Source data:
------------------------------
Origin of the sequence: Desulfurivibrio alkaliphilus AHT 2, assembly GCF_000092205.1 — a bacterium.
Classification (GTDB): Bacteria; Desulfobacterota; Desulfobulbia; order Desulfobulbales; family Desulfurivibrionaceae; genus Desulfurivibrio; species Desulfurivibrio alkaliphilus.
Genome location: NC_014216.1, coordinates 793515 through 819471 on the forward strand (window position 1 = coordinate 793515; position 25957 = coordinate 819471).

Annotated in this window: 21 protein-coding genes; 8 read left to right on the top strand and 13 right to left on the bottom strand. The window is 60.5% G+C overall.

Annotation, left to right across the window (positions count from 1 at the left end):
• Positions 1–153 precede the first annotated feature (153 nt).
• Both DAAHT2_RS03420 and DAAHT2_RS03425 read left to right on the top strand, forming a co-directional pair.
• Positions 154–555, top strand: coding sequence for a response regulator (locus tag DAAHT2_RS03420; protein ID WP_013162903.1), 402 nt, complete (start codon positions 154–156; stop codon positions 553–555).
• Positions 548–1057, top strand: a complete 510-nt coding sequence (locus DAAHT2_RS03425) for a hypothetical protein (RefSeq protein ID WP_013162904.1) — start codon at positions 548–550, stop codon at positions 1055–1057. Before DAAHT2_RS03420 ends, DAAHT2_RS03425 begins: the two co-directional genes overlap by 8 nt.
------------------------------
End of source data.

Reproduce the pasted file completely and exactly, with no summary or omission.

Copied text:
Origin of the sequence: Desulfurivibrio alkaliphilus AHT 2, assembly GCF_000092205.1 — a bacterium.
Classification (GTDB): Bacteria; Desulfobacterota; Desulfobulbia; order Desulfobulbales; family Desulfurivibrionaceae; genus Desulfurivibrio; species Desulfurivibrio alkaliphilus.
Genome location: NC_014216.1, coordinates 793515 through 819471 on the forward strand (window position 1 = coordinate 793515; position 25957 = coordinate 819471).

Annotated in this window: 21 protein-coding genes; 8 read left to right on the top strand and 13 right to left on the bottom strand. The window is 60.5% G+C overall.

Annotation, left to right across the window (positions count from 1 at the left end):
• Positions 1–153 precede the first annotated feature (153 nt).
• Both DAAHT2_RS03420 and DAAHT2_RS03425 read left to right on the top strand, forming a co-directional pair.
• Positions 154–555, top strand: coding sequence for a response regulator (locus tag DAAHT2_RS03420; protein ID WP_013162903.1), 402 nt, complete (start codon positions 154–156; stop codon positions 553–555).
• Positions 548–1057, top strand: a complete 510-nt coding sequence (locus DAAHT2_RS03425) for a hypothetical protein (RefSeq protein ID WP_013162904.1) — start codon at positions 548–550, stop codon at positions 1055–1057. Before DAAHT2_RS03420 ends, DAAHT2_RS03425 begins: the two co-directional genes overlap by 8 nt.